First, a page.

When we think about caring for our bodies and our health in the winter, we often think about wearing layers of clothing for warmth, making sure our skin is covered, and getting exercise despite being cooped up indoors. In addition to taking these seasonal precautions for our health and safety, it’s important to also make sure we’re taking good care of our eyes in the cold of winter.
Combating Winter Dry Eyes
One of the first potential dangers to vision and eye health during winter is the increased prevalence of dry air. While air can be dry throughout the year and depending on where you live, air becomes colder in the winter as temperature drops to the point where it cannot hold as much water vapor, or humidity, from the atmosphere as it can in warmer months. The eye surface is made of 99 percent water, so the chilly winter winds can be particularly dehydrating to eyes, causing the surface to feel dry and irritated. The dry winter air is heightened by our need in the midwest to run heaters throughout the winter. Indoor heat in our homes and forced air in our vehicles sucks even more moisture out of the air, adding to the impact on our skin and eyes.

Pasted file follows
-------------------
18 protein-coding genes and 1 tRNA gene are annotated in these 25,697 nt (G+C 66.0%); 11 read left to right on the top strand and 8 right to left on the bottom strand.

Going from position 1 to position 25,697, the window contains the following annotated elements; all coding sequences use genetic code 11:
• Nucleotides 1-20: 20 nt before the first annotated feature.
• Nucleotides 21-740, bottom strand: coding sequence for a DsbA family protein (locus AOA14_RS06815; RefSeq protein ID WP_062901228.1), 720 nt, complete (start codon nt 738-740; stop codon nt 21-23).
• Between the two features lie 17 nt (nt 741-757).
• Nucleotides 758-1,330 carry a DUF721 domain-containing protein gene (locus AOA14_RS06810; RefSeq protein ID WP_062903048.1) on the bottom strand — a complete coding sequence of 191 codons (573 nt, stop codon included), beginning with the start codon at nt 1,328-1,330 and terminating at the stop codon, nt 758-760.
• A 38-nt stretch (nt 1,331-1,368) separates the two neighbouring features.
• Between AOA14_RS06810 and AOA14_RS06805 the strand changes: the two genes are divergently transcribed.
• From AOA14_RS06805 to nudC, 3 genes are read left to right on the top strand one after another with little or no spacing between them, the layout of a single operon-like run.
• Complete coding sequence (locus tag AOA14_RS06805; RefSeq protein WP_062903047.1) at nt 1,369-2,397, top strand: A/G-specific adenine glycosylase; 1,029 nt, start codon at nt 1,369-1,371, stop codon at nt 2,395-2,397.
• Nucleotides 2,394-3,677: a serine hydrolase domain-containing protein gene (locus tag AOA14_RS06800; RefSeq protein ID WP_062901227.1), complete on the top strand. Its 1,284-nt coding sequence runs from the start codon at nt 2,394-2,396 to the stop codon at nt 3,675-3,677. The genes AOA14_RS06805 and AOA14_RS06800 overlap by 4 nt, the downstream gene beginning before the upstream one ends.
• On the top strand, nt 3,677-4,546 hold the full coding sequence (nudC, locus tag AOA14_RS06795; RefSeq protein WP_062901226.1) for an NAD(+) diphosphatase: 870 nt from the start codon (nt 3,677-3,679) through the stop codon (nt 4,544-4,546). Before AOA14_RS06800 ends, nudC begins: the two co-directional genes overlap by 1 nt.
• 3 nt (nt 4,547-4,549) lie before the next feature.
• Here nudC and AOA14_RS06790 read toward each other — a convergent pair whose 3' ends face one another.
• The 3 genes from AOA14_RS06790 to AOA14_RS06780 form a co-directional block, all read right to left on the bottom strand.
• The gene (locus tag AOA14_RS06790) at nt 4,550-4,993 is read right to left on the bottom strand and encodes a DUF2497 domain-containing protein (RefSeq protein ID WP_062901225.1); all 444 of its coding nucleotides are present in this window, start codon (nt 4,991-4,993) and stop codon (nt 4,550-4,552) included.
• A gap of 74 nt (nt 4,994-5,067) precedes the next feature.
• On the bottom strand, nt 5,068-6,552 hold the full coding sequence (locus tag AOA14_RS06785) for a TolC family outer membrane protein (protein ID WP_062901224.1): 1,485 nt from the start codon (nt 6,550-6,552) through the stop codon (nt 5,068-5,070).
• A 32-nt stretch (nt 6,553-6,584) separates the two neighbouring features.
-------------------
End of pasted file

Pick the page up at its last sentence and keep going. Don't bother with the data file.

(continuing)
One way to combat winter dryness is to use a humidifier, which can be used to treat your whole home or single rooms – there are now even personal humidifiers you can have on your desk at work! Moisturizing drops can also help dry eyes, particularly if you wear contact lenses – just be sure to use drops okayed by your optometrist. If you do wear contacts and they become more irritated with the dryness of winter, you may also discuss finding a different type of lens with your doctor.
Hazards of UV Rays
Another potential hazard of winter months is a sneaky one – UV rays. Though we are more likely to don protective sunglasses in the sunny summer months, winter UV can be twice as dangerous, as snow reflects the sun’s rays back at us even after they have hit the ground. To guard against damaging UV rays, wear sunglasses that block 100% of these rays. It’s also helpful to wear oversized lenses to make sure the light isn’t getting in from the top, bottom, or sides of eyewear. Click here to learn more about the damaging effects of UV rays on the eyes.
It’s also important to wear protective eye gear if you’re doing outdoor work such as plowing snow or participating in activities such as skiing and snowmobiling. Goggles will help keep debris (ice, dirt, bark, leaves) from entering the eyes, helping to prevent red, gritty, swollen eyes, as well as permanent vision damage. Of course, make sure your goggles have UV protection, too!
If you have questions about protecting your eyes during winter or are experiencing uncomfortable dry eye, contact us to make an appointment toward a solution today.